Is Neighborly regulated?

Yes. Neighborly’s wholly-owned broker-dealer subsidiary, Neighborly Securities, is a member of FINRA and SIPC and falls under the regulatory supervision of FINRA, MSRB, the SEC and various State Securities Administrators.

Data sources

What universe of data does Neighborly cover?

Currently Neighborly’s data platform covers California issuers, their local economies and their bond issuances. We don’t currently cover special districts. Neighborly tracks data on public finance organizations such as municipal advisors, underwriters and counsel, but don’t yet provide comprehensive coverage of their market activity or associated issuers. We add new data every week and will eventually cover all issuers and public finance organizations in the United States.

Where does Neighborly get its data from?

Neighborly displays publicly available data published by third parties including the U.S. Census Bureau, the Education Data Partnership and the California Debt and Investment Advisory Commission (CDIAC). We also display data derived from public Official Statements published by bond issuers in a wide range of sources.

In all cases where third-party data is used, the source is given. For instance, employment charts include an attribution to the U.S. Bureau of Labor Statistics:

How accurate is the data?

The data shown on Neighborly is as accurate as the source. We make best efforts to verify that the data we’re showing is the same as the data in our source database, but if that data is stored incorrectly by the holder of the data (such as the census bureau) or misreported by the supplier (such as a public agency), we are likely unable to detect those errors. In cases where we have more than one source for a piece of information, we periodically check the consistency of information between sources, and report inconsistencies to data holders and providers whenever possible. Like all stakeholders in the market, we rely on high quality, reliable data and do all we can to contribute to its maintenance and improvement for the benefit of all.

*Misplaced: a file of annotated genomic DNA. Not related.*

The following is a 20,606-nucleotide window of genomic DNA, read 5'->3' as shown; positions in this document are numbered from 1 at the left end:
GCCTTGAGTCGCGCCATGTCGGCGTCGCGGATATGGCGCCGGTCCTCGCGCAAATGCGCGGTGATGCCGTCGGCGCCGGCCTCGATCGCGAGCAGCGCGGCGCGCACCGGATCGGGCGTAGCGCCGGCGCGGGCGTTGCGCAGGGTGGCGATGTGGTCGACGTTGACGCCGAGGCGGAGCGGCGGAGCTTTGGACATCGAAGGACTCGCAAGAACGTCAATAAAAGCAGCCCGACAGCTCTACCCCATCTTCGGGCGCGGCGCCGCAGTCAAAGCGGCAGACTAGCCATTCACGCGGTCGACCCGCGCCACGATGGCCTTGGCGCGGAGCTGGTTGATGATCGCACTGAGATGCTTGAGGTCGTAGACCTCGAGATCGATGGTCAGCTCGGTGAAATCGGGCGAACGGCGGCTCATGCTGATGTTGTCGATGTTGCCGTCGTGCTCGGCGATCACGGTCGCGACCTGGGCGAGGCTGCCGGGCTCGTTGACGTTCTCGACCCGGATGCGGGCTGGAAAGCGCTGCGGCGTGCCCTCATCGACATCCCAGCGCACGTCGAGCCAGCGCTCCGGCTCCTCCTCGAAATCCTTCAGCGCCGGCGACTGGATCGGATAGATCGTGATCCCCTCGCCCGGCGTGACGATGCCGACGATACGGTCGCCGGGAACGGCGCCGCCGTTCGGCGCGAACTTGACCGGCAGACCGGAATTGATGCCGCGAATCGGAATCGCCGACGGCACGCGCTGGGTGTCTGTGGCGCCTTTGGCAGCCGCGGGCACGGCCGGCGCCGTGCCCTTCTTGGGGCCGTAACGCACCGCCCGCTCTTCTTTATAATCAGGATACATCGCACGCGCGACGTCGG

Neighborly prepared this material for informational purposes only. We have obtained this information from multiple sources believed to be reliable as of the date of publication; Neighborly, however, makes no representations as to the accuracy or completeness of such third party information. Neighborly has no obligation to update, modify or amend this information or to otherwise notify a reader thereof in the event that any such information becomes outdated, inaccurate, or incomplete.

How does Neighborly do calculations?

Neighborly pages contain many calculations that we have performed, such as the average deal size for an issuer, or the ranking of a financial advisor by the number of deals that organization has participated in in a given timeframe. These calculations are made using the latest data that we have available to us. They don’t take into account changes in activity of any kind that have not yet been reported in an authorized channel, such as a U.S. Census Bureau research update or an Official Statement. Due to the complexity and time required to update certain types of data, rankings may not always reflect the latest activity. As such they should be interpreted as broad indications of an organization’s activity rather than a comprehensive measurement.

Does Neighborly provide links to documents or data on other websites?

We provide links to documents on third-party websites only in cases where these sites are the sole authorized source of that information. For instance, we provide links to pages where you can access documents such as financial disclosures on MSRB’s information portal EMMA. Before viewing these documents you are required to read and agree to EMMA’s terms of use.

I think I’ve found an inaccuracy in data I’m seeing on Neighborly. What should I do?

If you suspect inaccuracy in data we are displaying, please report it to us immediately by emailing Please include the URL address of the page you found the error on and clearly identify the data that you believe to be inaccurate.

I’m looking for a piece of data or a comparison that I think Neighborly could help with. What should I do?

Great! We love hearing what data you’re looking for and helping you get there as easily as possible. Email and tell us about what you’re working on.

For terms of use on accessing or using this information, please read

Press inquiries

Are you a reporter wanting to cover Neighborly? We’ve compiled our most commonly used logos and some FAQ to make it fast and easy. Get the press kit now. Got questions? Contact us.